Broadband Now, the Web site that provides info on broadband availability by plans, prices, and service ratings, said that March visits to its site are up 20% over the same period last year, which it attributes to a coronavirus-driven increased interest in home internet.
But the shop and/or switch trend is nothing new.
Broadband Now said that in 2019, some $90 billion in consumer spending shifted among providers of internet, TV and phone as consumers shop for new or replacement services.
That is according to its 2020 U.S. Internet, TV, & Phone Shopping Study*. That study found that in 2019, 36% of the population, or about 118 million people, have added or switched home services, compared to 16% in the previous study. When adding a streaming service is factored in, that jumps to a whopping 73%, or 241 million adults.
"With Americans increasingly dependent upon broadband internet for work, commerce and entertainment, and the debut of new services like Disney+, 5G mobile service and YouTube TV, we find that consumer purchase behavior is shifting faster than ever," the study asserts.
The latest survey found that streaming subscription market penetration as of 2019 was on par with residential internet adoption--89% had residential internet and 88% had at least one streaming service.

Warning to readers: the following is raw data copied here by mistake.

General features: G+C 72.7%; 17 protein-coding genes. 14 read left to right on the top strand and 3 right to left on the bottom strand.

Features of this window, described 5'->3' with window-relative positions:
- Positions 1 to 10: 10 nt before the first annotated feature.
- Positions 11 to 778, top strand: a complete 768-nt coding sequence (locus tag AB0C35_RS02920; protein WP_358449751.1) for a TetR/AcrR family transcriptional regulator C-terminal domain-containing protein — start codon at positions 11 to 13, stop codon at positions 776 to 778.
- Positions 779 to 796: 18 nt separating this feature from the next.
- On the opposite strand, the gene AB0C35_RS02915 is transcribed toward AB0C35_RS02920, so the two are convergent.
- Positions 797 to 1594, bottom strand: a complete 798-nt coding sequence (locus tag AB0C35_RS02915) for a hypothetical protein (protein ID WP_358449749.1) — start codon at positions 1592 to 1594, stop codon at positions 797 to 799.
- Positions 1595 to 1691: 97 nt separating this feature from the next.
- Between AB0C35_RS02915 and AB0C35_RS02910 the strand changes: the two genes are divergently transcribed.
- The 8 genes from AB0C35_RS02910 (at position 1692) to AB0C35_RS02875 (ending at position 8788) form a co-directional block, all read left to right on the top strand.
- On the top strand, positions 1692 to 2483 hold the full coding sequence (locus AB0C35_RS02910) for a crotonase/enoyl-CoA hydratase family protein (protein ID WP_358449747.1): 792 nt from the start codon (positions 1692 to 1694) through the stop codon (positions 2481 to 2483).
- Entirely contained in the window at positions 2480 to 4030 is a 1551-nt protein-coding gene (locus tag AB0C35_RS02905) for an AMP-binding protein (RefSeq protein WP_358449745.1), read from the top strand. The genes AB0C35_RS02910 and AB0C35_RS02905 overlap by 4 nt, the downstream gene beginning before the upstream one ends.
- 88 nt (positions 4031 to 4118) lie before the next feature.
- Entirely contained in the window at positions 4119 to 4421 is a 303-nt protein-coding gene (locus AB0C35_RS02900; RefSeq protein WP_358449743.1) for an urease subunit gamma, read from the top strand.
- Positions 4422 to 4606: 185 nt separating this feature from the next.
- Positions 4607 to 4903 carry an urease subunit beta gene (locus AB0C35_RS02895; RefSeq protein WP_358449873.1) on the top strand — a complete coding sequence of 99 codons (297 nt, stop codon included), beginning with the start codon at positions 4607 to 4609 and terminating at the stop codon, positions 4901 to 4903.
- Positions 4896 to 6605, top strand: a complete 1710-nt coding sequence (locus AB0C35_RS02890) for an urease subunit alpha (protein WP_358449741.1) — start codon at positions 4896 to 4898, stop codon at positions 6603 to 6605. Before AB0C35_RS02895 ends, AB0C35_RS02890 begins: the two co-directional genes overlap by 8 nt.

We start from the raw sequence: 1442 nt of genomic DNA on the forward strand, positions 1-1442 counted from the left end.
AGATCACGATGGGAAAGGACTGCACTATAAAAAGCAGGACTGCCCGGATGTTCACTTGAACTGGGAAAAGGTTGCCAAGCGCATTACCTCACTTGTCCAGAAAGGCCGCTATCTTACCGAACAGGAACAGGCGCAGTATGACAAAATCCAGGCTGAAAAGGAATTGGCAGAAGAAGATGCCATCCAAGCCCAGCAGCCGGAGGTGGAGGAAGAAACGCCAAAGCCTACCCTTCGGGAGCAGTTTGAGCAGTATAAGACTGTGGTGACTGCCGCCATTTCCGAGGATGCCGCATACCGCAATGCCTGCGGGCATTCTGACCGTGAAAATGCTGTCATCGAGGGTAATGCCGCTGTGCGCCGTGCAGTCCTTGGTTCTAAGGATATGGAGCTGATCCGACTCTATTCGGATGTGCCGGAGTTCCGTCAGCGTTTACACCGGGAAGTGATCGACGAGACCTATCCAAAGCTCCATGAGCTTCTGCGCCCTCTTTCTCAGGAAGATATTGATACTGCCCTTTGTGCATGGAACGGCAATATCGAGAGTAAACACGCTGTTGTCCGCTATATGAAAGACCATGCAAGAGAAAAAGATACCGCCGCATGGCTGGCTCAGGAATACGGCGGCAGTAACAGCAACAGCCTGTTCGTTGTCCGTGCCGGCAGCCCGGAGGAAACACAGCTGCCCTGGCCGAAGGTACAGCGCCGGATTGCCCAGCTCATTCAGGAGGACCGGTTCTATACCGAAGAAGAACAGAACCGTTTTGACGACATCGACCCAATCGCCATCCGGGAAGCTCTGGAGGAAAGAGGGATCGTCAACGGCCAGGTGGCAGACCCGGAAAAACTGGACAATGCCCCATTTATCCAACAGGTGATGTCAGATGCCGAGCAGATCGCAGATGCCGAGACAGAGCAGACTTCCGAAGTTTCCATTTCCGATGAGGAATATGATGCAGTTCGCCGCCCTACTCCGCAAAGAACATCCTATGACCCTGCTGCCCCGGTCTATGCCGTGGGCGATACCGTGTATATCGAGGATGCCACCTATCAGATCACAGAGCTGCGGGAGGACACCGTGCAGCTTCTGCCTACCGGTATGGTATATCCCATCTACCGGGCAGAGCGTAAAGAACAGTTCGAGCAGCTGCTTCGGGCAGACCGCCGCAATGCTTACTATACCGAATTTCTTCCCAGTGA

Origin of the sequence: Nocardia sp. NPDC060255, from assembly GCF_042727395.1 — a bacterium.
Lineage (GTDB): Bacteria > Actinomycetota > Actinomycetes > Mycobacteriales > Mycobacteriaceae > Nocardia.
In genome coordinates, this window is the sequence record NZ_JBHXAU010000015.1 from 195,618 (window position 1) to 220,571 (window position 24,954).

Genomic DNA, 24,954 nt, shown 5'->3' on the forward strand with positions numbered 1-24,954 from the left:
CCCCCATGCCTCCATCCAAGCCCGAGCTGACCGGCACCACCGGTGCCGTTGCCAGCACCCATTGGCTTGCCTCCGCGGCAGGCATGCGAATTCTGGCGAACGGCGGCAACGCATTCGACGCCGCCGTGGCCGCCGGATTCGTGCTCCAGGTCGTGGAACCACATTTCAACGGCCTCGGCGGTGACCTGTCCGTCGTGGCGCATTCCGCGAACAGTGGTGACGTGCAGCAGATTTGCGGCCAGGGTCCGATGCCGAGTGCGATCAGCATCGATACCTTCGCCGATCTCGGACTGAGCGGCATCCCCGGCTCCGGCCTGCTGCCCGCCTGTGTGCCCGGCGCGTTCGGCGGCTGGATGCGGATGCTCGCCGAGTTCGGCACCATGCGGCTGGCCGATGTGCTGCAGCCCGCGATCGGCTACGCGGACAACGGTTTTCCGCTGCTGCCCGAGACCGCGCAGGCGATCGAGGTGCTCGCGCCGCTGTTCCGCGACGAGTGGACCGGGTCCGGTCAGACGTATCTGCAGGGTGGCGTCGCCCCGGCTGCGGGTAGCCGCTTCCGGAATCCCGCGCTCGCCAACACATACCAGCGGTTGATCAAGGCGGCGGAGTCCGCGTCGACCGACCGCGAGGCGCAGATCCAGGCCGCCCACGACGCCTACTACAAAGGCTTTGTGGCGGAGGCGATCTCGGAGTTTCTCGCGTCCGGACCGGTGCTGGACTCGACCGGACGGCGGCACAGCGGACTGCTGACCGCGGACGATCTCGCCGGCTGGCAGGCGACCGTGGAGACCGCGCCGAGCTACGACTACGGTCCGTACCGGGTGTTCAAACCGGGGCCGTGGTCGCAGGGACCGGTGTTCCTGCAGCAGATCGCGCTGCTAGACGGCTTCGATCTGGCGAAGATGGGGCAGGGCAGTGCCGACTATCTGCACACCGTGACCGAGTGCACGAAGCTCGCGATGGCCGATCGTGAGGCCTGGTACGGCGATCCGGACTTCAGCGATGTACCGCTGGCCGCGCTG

It also found that a whopping 71% of internet subs added a streaming service in 2019--both switching to a new service and adding a service--with streaming also topping the consumer satisfaction scores at 81 out of 100 versus cable/satellite service satisfaction at 66 out of 100.
Broadband Now asked streamers why they subscribed to a new service; price getting specific shows topped the list (see chart). "As the trend of content being exclusive to a specific streaming platform continues to grow, we expect this behavior to do the same over the next year and beyond," said Broadband Now.
Contributing editor John Eggerton has been an editor and/or writer on media regulation, legislation and policy for over four decades, including covering the FCC, FTC, Congress, the major media trade associations, and the federal courts. In addition to Multichannel News and Broadcasting + Cable, his work has appeared in Radio World, TV Technology, TV Fax, This Week in Consumer Electronics, Variety and the Encyclopedia Britannica.
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